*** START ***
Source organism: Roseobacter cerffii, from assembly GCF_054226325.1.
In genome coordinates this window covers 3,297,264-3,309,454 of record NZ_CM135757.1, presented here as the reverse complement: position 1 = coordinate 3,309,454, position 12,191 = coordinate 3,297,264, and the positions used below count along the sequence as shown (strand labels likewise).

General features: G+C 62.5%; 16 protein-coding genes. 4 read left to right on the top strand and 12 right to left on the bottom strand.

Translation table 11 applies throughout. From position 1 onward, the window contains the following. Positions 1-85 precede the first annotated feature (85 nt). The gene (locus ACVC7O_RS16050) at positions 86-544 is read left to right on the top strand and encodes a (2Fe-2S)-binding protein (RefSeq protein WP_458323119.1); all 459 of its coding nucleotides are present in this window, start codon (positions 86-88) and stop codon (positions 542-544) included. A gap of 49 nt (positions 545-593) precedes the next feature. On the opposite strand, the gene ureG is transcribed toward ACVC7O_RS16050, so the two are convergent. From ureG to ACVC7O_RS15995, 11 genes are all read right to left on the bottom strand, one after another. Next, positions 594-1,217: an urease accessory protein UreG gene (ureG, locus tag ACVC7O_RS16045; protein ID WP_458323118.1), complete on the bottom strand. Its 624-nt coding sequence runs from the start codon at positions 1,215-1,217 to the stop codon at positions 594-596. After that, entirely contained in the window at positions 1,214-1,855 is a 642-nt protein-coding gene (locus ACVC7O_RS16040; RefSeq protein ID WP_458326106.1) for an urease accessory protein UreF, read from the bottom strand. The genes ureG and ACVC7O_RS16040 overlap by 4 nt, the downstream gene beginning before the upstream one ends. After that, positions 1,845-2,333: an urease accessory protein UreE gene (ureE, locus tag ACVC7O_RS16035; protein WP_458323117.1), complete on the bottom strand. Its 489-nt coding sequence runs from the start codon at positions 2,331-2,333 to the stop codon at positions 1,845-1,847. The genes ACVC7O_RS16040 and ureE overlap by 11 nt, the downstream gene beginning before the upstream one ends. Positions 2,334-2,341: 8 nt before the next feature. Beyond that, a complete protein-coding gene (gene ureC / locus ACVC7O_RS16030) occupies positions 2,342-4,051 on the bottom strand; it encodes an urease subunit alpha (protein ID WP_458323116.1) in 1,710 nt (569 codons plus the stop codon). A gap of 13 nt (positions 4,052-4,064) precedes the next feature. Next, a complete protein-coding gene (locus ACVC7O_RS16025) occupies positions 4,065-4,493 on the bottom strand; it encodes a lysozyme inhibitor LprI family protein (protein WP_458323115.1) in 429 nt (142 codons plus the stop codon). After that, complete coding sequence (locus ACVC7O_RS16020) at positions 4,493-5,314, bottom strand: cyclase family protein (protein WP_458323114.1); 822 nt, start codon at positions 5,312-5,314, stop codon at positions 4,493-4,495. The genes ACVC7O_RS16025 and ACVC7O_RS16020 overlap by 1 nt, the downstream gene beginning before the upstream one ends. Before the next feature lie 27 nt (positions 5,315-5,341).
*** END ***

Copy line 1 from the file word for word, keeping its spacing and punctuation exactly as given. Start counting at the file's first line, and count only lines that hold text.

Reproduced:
Source organism: Roseobacter cerffii, from assembly GCF_054226325.1.